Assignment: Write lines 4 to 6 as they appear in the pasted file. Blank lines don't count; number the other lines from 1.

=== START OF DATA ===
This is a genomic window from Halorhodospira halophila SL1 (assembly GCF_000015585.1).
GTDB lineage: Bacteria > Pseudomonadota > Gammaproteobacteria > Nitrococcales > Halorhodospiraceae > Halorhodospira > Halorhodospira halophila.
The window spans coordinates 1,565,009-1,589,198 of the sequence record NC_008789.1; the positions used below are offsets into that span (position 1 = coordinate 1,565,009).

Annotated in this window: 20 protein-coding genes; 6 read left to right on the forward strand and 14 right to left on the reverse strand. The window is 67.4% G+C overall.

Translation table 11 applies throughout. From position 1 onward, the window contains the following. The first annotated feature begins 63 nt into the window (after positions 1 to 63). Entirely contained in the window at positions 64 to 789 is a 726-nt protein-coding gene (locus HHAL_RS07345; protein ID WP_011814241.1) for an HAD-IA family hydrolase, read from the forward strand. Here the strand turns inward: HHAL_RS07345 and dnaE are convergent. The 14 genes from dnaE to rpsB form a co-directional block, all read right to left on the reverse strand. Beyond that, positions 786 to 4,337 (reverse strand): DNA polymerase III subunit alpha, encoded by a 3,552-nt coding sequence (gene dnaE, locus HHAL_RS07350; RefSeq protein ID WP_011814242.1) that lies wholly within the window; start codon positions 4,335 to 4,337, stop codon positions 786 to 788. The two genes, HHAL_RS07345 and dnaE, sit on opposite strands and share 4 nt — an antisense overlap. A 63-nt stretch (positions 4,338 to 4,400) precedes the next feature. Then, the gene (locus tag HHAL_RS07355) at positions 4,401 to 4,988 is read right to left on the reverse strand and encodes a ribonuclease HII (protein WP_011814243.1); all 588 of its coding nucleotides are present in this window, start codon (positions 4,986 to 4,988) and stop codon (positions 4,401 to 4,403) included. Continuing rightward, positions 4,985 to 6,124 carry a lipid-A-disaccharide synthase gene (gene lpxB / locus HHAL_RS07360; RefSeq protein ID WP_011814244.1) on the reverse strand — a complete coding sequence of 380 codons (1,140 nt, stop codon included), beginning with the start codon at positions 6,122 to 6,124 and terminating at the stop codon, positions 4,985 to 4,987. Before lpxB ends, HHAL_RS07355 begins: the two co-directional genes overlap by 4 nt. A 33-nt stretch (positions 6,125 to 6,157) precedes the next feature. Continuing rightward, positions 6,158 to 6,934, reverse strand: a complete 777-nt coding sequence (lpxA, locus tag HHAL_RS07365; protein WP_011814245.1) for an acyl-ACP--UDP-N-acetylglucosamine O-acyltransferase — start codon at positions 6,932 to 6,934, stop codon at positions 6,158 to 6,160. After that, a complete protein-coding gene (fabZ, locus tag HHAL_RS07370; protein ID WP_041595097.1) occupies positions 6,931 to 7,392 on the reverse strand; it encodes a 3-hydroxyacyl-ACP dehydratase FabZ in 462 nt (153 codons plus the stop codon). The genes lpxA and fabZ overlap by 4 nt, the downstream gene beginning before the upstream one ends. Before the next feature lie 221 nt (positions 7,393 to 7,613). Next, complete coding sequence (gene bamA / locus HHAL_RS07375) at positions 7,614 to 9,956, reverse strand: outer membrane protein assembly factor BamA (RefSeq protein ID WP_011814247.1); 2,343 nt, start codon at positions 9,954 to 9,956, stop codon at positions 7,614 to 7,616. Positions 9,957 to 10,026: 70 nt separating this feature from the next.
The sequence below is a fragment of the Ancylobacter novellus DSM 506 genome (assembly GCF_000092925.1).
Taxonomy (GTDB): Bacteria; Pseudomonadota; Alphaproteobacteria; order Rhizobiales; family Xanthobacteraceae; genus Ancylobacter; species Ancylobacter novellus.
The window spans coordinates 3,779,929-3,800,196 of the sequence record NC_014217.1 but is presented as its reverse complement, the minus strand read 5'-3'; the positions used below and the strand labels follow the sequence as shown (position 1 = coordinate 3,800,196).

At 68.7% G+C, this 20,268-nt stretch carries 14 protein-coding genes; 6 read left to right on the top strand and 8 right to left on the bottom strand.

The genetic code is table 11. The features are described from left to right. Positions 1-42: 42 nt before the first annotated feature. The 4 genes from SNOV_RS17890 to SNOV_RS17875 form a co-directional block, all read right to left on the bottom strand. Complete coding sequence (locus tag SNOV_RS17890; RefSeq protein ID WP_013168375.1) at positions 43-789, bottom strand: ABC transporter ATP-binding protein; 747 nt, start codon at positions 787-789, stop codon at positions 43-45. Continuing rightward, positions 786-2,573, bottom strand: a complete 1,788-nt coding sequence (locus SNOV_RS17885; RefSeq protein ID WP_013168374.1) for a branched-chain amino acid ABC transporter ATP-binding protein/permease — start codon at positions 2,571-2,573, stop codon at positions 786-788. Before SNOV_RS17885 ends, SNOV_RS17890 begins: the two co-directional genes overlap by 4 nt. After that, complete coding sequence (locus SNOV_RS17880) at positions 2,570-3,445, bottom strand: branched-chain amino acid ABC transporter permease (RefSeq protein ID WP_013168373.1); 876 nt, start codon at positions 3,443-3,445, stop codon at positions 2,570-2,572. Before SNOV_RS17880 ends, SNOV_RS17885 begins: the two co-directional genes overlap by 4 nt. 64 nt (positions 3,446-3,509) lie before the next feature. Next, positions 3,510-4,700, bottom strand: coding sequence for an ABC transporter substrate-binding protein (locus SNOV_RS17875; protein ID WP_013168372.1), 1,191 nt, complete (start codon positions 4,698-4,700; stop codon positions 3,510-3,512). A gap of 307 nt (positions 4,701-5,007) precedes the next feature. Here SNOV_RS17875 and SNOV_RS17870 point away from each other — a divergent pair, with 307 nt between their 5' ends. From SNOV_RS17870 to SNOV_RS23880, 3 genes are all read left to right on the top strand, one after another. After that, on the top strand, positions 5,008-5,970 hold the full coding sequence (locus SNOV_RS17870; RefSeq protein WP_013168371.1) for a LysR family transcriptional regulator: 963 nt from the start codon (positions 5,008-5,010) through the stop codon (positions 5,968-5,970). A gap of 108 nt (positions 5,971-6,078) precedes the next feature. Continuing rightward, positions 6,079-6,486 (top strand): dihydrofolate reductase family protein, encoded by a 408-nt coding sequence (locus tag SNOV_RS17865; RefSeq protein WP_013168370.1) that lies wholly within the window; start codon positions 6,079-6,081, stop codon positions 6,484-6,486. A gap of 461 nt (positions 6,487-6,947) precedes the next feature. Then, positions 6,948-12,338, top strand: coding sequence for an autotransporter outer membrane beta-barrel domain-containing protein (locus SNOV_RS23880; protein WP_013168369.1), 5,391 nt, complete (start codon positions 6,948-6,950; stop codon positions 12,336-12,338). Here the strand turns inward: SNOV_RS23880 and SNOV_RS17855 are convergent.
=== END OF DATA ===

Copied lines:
Annotated in this window: 20 protein-coding genes; 6 read left to right on the forward strand and 14 right to left on the reverse strand. The window is 67.4% G+C overall.

Translation table 11 applies throughout. From position 1 onward, the window contains the following. The first annotated feature begins 63 nt into the window (after positions 1 to 63). Entirely contained in the window at positions 64 to 789 is a 726-nt protein-coding gene (locus HHAL_RS07345; protein ID WP_011814241.1) for an HAD-IA family hydrolase, read from the forward strand. Here the strand turns inward: HHAL_RS07345 and dnaE are convergent. The 14 genes from dnaE to rpsB form a co-directional block, all read right to left on the reverse strand. Beyond that, positions 786 to 4,337 (reverse strand): DNA polymerase III subunit alpha, encoded by a 3,552-nt coding sequence (gene dnaE, locus HHAL_RS07350; RefSeq protein ID WP_011814242.1) that lies wholly within the window; start codon positions 4,335 to 4,337, stop codon positions 786 to 788. The two genes, HHAL_RS07345 and dnaE, sit on opposite strands and share 4 nt — an antisense overlap. A 63-nt stretch (positions 4,338 to 4,400) precedes the next feature. Then, the gene (locus tag HHAL_RS07355) at positions 4,401 to 4,988 is read right to left on the reverse strand and encodes a ribonuclease HII (protein WP_011814243.1); all 588 of its coding nucleotides are present in this window, start codon (positions 4,986 to 4,988) and stop codon (positions 4,401 to 4,403) included. Continuing rightward, positions 4,985 to 6,124 carry a lipid-A-disaccharide synthase gene (gene lpxB / locus HHAL_RS07360; RefSeq protein ID WP_011814244.1) on the reverse strand — a complete coding sequence of 380 codons (1,140 nt, stop codon included), beginning with the start codon at positions 6,122 to 6,124 and terminating at the stop codon, positions 4,985 to 4,987. Before lpxB ends, HHAL_RS07355 begins: the two co-directional genes overlap by 4 nt. A 33-nt stretch (positions 6,125 to 6,157) precedes the next feature. Continuing rightward, positions 6,158 to 6,934, reverse strand: a complete 777-nt coding sequence (lpxA, locus tag HHAL_RS07365; protein WP_011814245.1) for an acyl-ACP--UDP-N-acetylglucosamine O-acyltransferase — start codon at positions 6,932 to 6,934, stop codon at positions 6,158 to 6,160. After that, a complete protein-coding gene (fabZ, locus tag HHAL_RS07370; protein ID WP_041595097.1) occupies positions 6,931 to 7,392 on the reverse strand; it encodes a 3-hydroxyacyl-ACP dehydratase FabZ in 462 nt (153 codons plus the stop codon). The genes lpxA and fabZ overlap by 4 nt, the downstream gene beginning before the upstream one ends. Before the next feature lie 221 nt (positions 7,393 to 7,613). Next, complete coding sequence (gene bamA / locus HHAL_RS07375) at positions 7,614 to 9,956, reverse strand: outer membrane protein assembly factor BamA (RefSeq protein ID WP_011814247.1); 2,343 nt, start codon at positions 9,954 to 9,956, stop codon at positions 7,614 to 7,616. Positions 9,957 to 10,026: 70 nt separating this feature from the next.
The sequence below is a fragment of the Ancylobacter novellus DSM 506 genome (assembly GCF_000092925.1).